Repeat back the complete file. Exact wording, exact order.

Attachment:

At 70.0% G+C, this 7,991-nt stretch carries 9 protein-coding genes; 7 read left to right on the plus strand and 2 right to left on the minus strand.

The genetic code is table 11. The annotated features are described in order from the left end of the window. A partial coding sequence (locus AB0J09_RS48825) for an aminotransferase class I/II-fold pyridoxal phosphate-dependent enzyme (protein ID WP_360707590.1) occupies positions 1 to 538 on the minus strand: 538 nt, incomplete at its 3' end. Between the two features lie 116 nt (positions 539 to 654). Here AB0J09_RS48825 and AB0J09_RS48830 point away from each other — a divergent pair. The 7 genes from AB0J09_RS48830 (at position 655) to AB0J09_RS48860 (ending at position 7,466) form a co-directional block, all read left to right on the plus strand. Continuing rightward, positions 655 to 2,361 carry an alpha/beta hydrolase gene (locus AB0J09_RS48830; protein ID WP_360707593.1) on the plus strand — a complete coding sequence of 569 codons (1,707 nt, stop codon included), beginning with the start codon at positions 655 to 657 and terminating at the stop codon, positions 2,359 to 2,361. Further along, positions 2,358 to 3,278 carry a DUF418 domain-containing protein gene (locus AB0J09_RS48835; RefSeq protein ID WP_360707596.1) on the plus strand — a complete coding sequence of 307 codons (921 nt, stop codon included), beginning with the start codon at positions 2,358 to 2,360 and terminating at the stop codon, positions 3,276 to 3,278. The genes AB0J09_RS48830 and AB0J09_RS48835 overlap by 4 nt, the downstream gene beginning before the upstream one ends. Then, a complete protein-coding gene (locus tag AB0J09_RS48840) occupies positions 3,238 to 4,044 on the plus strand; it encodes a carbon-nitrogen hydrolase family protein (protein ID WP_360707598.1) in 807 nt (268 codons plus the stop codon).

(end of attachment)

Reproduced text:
At 70.0% G+C, this 7,991-nt stretch carries 9 protein-coding genes; 7 read left to right on the plus strand and 2 right to left on the minus strand.

The genetic code is table 11. The annotated features are described in order from the left end of the window. A partial coding sequence (locus AB0J09_RS48825) for an aminotransferase class I/II-fold pyridoxal phosphate-dependent enzyme (protein ID WP_360707590.1) occupies positions 1 to 538 on the minus strand: 538 nt, incomplete at its 3' end. Between the two features lie 116 nt (positions 539 to 654). Here AB0J09_RS48825 and AB0J09_RS48830 point away from each other — a divergent pair. The 7 genes from AB0J09_RS48830 (at position 655) to AB0J09_RS48860 (ending at position 7,466) form a co-directional block, all read left to right on the plus strand. Continuing rightward, positions 655 to 2,361 carry an alpha/beta hydrolase gene (locus AB0J09_RS48830; protein ID WP_360707593.1) on the plus strand — a complete coding sequence of 569 codons (1,707 nt, stop codon included), beginning with the start codon at positions 655 to 657 and terminating at the stop codon, positions 2,359 to 2,361. Further along, positions 2,358 to 3,278 carry a DUF418 domain-containing protein gene (locus AB0J09_RS48835; RefSeq protein ID WP_360707596.1) on the plus strand — a complete coding sequence of 307 codons (921 nt, stop codon included), beginning with the start codon at positions 2,358 to 2,360 and terminating at the stop codon, positions 3,276 to 3,278. The genes AB0J09_RS48830 and AB0J09_RS48835 overlap by 4 nt, the downstream gene beginning before the upstream one ends. Then, a complete protein-coding gene (locus tag AB0J09_RS48840) occupies positions 3,238 to 4,044 on the plus strand; it encodes a carbon-nitrogen hydrolase family protein (protein ID WP_360707598.1) in 807 nt (268 codons plus the stop codon).